LONDON — UK retail sales jumped in the month of February, growing 1.4% against a forecast 0.4%.
The figures were widely interpreted by Brexit optimists as a sign that the British consumer is remaining steadfastly optimistic in the face of economic and political uncertainty. But look beyond the headline numbers, and things look bleak.
The three-month trend, which includes incredibly weak growth in both December and January, shows UK retail spending has not been this bad since late 2013. The three-month fall is comparable to that seen at the beginning of the financial crisis.
February’s numbers “regained only some of the lost ground from earlier months,” a note circulated by research house Oxford Economics said on Friday.
“As such, barring a miracle in March (something which March’s CBI Distributive Trades Survey suggests will not happen), Q1 will see the first quarterly decline in retail sales since Q4 2013.”
Here is Oxford’s chart:Oxford Economics
“Looking ahead, consumer spending likely will only edge up, given that consumers’ real wages now are falling, employment is growing only modestly and another wave of welfare spending cuts will hit households next month,” Samuel Tombs of Pantheon Macroeconomics also noted during the week.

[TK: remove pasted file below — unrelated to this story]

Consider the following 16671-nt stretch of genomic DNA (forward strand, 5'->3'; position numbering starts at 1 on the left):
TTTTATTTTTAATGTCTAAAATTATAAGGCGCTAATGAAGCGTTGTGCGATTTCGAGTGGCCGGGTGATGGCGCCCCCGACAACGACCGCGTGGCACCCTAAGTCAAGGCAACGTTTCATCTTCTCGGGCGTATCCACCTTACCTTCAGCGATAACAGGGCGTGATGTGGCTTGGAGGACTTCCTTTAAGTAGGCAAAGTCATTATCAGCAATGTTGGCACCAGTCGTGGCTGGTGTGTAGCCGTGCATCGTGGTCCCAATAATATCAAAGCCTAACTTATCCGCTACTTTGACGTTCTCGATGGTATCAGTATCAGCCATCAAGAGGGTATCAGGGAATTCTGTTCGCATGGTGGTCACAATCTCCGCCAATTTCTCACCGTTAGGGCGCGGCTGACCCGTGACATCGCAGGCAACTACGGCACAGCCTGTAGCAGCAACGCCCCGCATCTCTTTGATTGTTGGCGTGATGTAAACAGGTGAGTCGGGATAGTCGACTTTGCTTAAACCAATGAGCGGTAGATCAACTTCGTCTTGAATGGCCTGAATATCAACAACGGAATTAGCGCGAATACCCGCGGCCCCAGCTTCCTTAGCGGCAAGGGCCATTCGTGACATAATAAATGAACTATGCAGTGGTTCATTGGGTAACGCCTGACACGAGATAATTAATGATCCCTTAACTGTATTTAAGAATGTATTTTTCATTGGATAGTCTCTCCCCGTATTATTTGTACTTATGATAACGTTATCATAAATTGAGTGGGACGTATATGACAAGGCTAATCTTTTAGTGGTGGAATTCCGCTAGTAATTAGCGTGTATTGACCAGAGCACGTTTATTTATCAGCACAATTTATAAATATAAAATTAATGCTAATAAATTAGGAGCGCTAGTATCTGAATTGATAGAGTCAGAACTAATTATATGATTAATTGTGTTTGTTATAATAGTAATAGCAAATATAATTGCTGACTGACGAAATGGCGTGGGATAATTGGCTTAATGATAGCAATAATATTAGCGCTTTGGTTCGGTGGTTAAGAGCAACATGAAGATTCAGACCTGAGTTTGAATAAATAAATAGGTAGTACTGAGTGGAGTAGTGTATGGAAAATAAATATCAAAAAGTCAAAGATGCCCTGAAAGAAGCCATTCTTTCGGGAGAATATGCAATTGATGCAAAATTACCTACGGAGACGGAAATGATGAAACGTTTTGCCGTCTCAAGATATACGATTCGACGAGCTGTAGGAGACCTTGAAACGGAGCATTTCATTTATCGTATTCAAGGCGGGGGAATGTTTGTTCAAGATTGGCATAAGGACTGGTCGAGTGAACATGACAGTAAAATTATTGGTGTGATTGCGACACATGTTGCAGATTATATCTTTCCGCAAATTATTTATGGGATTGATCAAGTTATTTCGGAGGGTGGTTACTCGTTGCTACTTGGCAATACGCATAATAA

Both Oxford and Pantheon have already warned about the potential risks of a consumer slowdown, portended by a drop off in retail sales. In February, Oxford Economics described the upcoming consumer slowdown as a “troubling omen” stalking Britain, while Pantheon said that spending tailing off would leave the economy “extremely vulnerable.”
Britain’s economic growth in recent years has been almost entirely driven by consumers, who have acted as the great rescuers for the economy.
With uncertainty predominating and real wage growth about to get crushed by inflation, it is only natural that consumer spending will drop off.
The logic is simple — when people are worried about the state of their finances, they stop spending, and when people stop spending, that can signal serious problems on a macroeconomic scale.